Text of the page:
BERT RAY LIBE began his love affair with Alaska—the Great Land—on a bright July morning in 1905, when he boarded the SS Valencia in San Francisco for Seward, Alaska, to seek employment with the Alaska Central Railroad Company. Boarding that ship changed the course of Bert’s life forever!
Visions of HUNTING ADVENTURES and GOLD-SEEKING OPPORTUNITIES in the rugged land of the Last Frontier filled Bert’s head, and after a few weeks he quit working for the company and began planning his journeys.
Bert and Patsy hunting in southern Southeast Alaska. The Clara D was a 46-foot converted halibut boat that Bert used for hunting and fishing trips, pleasure outings with friends and family, and as a mine tender during the development and operation of the Blue Jay Mine. He became well known in the area during the late 20s into the mid-50s for his ability to move buildings from remote areas to the Ketchikan area—towing them 40 miles or more on large rafts behind the Clara D, and placing them intact on new foundations.
Fuzzy (Bert’s Alaska nickname) and Hugo’s camp at the mouth of Lake Creek; Fuzzy is at center left mending a broken oar.
PART 0NE ~ MEMOIRS
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PART TWO ~ THE REST of the STORY
A compilation of Bert’s own stories ~ memoirs of his SOUTHCENTRAL ALASKA experiences from the Kenai Peninsula to the benches of Denali (Mt. McKinley), that will feed your sense of adventure and touch your heart.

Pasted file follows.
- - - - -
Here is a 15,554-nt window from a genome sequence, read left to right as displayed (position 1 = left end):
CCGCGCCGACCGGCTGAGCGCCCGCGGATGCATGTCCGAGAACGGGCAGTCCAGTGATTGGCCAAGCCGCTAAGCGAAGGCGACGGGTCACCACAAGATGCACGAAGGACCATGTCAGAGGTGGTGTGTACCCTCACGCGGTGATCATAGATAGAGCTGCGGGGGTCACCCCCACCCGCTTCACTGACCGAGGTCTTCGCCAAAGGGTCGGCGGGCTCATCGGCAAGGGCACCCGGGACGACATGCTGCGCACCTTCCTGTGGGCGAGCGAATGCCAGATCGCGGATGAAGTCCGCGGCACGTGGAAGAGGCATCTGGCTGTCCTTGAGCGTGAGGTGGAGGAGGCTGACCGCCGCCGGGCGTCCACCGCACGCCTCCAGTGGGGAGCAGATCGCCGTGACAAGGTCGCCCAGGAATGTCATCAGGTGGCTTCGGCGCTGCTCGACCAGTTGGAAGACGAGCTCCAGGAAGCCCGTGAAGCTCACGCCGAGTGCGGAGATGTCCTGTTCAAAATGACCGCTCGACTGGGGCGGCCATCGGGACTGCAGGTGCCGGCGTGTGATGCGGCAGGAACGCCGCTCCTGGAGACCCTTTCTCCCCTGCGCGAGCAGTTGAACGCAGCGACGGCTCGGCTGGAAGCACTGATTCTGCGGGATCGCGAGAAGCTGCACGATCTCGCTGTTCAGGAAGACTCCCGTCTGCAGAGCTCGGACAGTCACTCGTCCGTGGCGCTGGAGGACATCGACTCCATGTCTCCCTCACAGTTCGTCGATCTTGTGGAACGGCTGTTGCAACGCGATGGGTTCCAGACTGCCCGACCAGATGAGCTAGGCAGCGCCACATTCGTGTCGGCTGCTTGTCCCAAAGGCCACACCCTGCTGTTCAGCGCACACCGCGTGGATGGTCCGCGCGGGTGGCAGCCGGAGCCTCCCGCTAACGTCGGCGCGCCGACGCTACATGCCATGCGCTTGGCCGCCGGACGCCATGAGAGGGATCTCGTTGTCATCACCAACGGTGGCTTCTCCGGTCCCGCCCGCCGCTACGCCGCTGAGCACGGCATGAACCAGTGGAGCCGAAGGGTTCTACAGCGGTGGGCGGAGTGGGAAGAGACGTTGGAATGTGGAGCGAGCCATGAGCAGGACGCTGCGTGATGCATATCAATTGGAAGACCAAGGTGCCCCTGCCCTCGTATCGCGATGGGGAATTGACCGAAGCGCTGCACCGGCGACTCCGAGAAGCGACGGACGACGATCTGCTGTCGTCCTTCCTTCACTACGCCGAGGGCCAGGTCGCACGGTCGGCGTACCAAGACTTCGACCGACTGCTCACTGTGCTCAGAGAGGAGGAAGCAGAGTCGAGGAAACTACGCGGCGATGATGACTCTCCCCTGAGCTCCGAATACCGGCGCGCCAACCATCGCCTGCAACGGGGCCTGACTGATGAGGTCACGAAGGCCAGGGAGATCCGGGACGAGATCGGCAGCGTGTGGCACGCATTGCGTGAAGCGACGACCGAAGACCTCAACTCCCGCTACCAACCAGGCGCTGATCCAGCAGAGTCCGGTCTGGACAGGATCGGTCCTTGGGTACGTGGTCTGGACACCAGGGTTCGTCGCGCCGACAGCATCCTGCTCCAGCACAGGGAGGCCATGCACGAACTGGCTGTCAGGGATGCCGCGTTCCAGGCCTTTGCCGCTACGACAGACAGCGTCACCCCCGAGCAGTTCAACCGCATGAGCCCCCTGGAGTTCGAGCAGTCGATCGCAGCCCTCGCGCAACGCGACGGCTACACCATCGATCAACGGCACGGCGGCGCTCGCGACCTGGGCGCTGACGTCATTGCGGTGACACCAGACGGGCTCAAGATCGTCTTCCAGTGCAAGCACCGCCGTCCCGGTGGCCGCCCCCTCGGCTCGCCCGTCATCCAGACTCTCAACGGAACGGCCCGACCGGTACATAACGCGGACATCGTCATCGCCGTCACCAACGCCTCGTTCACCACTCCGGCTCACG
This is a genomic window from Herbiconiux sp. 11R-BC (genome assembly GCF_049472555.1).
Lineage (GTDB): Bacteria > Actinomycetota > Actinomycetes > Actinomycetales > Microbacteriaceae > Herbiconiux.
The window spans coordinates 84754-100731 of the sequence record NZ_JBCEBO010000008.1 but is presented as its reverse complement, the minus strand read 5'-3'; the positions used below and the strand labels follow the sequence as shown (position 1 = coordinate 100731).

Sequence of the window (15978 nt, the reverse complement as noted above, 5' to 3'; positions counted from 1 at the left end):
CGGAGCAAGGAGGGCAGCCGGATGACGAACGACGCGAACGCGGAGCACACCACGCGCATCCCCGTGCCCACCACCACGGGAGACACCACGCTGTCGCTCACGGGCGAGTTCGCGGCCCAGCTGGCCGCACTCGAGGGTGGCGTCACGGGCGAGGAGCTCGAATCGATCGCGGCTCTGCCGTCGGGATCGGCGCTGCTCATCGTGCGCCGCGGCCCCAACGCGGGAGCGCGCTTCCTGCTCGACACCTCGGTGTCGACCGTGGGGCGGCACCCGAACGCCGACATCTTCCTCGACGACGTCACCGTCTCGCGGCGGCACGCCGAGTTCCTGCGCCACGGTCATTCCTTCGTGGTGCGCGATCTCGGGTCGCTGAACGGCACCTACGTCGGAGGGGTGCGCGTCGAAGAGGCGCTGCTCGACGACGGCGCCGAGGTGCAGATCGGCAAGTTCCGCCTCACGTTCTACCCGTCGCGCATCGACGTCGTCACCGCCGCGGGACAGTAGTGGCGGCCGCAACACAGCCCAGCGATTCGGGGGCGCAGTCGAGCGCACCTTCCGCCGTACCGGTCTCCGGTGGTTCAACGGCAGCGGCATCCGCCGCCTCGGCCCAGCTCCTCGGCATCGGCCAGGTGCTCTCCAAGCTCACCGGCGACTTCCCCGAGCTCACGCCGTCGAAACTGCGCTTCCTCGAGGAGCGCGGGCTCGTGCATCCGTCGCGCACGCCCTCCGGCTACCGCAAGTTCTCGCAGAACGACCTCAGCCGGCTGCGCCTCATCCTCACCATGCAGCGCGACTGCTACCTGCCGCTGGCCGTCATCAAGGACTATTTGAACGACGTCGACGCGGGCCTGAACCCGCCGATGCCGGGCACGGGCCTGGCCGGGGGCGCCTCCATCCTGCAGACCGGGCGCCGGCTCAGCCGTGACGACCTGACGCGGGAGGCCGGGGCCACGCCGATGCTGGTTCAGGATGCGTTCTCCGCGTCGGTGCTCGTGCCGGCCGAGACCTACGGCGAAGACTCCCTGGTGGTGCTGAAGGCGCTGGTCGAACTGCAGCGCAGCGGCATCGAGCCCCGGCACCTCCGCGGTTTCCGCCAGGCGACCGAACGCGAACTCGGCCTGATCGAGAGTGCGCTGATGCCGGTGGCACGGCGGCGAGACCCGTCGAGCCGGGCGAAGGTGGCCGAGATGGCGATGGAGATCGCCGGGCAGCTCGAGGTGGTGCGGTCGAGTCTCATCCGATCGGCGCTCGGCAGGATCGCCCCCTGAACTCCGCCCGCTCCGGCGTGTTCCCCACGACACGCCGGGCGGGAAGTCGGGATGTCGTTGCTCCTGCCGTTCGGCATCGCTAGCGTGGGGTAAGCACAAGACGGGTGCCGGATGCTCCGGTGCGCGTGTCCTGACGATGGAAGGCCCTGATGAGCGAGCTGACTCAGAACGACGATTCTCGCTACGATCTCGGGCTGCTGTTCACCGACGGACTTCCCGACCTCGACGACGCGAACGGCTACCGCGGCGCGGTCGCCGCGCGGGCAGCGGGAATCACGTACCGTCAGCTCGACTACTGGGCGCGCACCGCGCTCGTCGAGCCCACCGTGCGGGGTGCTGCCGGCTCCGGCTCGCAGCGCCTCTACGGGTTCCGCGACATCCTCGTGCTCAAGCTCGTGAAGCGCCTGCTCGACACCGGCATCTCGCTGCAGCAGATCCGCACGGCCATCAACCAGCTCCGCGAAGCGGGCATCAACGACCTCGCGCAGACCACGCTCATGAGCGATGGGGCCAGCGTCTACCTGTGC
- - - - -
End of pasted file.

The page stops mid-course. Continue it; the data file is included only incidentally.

Author and her parents, 1995, resting by the warehouse on the beach before the 1600 foot climb to the top of the mine site—over 50 years after they were last there! Just behind us was a surprise windfall area of trees that challenged us for the first part of our journey.
Woven into Part 2 is BERT’S PIONEERING LIFE as a craftsman homebuilder/contractor, business entrepreneur, and supporter of Ketchikan’s civic, fraternal, and social affairs—continuing the legacy of his father-in-law (and great, great uncle of the author), Neil McIlravie, the first builder/contractor to arrive in Ketchikan in 1899.
The rest of the story, full of history of the early years in SOUTHEAST ALASKA and KETCHIKAN: the influx of the non-Natives, the persistence of the Alaska Natives to establish aboriginal title to their land and its resources, and the ongoing struggle to fend off those who were exploiting Alaska’s land and resources for their own gain.
This book is also available for purchase on this website by following the paypal link below.
Cost is $24.95 + $8.00 USPS media shipping within the continental United States. Additional postage required for purchases outside the U.S.
Author with her children and grandchildren at the mine site, summer 2015, after climbing to the top of the site. The old ball mill from the mill building is in the center of the photo, corroded and surrounded by the rainforest vegetation.
Launched at the Ketchikan Public Library in May 2016, this 453-page book with 121 photos may be purchased in person at Ketchikan’s PARNASSUS Books and Gifts, 105 Stedman St., next to the Chief Johnson totem pole, for $24.95.
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